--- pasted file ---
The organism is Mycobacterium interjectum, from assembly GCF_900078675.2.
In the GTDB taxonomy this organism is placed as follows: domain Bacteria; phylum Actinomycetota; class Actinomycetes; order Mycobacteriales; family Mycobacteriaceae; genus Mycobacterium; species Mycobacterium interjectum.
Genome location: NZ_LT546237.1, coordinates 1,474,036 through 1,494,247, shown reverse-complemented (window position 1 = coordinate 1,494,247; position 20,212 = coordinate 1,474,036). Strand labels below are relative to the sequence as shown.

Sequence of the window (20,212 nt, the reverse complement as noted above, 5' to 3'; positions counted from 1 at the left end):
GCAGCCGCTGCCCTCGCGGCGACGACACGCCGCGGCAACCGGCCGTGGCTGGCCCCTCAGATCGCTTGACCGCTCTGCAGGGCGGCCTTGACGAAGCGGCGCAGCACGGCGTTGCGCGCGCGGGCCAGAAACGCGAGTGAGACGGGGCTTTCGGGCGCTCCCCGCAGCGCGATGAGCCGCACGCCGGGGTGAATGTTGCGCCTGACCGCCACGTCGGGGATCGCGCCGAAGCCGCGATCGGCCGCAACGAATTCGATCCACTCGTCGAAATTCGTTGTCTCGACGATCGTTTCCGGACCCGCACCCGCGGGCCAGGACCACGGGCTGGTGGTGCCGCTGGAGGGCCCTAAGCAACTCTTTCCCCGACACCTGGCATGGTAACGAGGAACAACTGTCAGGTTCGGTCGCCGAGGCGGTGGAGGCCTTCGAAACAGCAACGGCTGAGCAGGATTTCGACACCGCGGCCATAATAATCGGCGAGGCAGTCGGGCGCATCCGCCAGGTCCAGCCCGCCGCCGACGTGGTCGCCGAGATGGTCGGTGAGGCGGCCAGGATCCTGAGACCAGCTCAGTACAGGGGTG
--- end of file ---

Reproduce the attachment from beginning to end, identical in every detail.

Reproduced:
The organism is Mycobacterium interjectum, from assembly GCF_900078675.2.
In the GTDB taxonomy this organism is placed as follows: domain Bacteria; phylum Actinomycetota; class Actinomycetes; order Mycobacteriales; family Mycobacteriaceae; genus Mycobacterium; species Mycobacterium interjectum.
Genome location: NZ_LT546237.1, coordinates 1,474,036 through 1,494,247, shown reverse-complemented (window position 1 = coordinate 1,494,247; position 20,212 = coordinate 1,474,036). Strand labels below are relative to the sequence as shown.

Sequence of the window (20,212 nt, the reverse complement as noted above, 5' to 3'; positions counted from 1 at the left end):
GCAGCCGCTGCCCTCGCGGCGACGACACGCCGCGGCAACCGGCCGTGGCTGGCCCCTCAGATCGCTTGACCGCTCTGCAGGGCGGCCTTGACGAAGCGGCGCAGCACGGCGTTGCGCGCGCGGGCCAGAAACGCGAGTGAGACGGGGCTTTCGGGCGCTCCCCGCAGCGCGATGAGCCGCACGCCGGGGTGAATGTTGCGCCTGACCGCCACGTCGGGGATCGCGCCGAAGCCGCGATCGGCCGCAACGAATTCGATCCACTCGTCGAAATTCGTTGTCTCGACGATCGTTTCCGGACCCGCACCCGCGGGCCAGGACCACGGGCTGGTGGTGCCGCTGGAGGGCCCTAAGCAACTCTTTCCCCGACACCTGGCATGGTAACGAGGAACAACTGTCAGGTTCGGTCGCCGAGGCGGTGGAGGCCTTCGAAACAGCAACGGCTGAGCAGGATTTCGACACCGCGGCCATAATAATCGGCGAGGCAGTCGGGCGCATCCGCCAGGTCCAGCCCGCCGCCGACGTGGTCGCCGAGATGGTCGGTGAGGCGGCCAGGATCCTGAGACCAGCTCAGTACAGGGGTG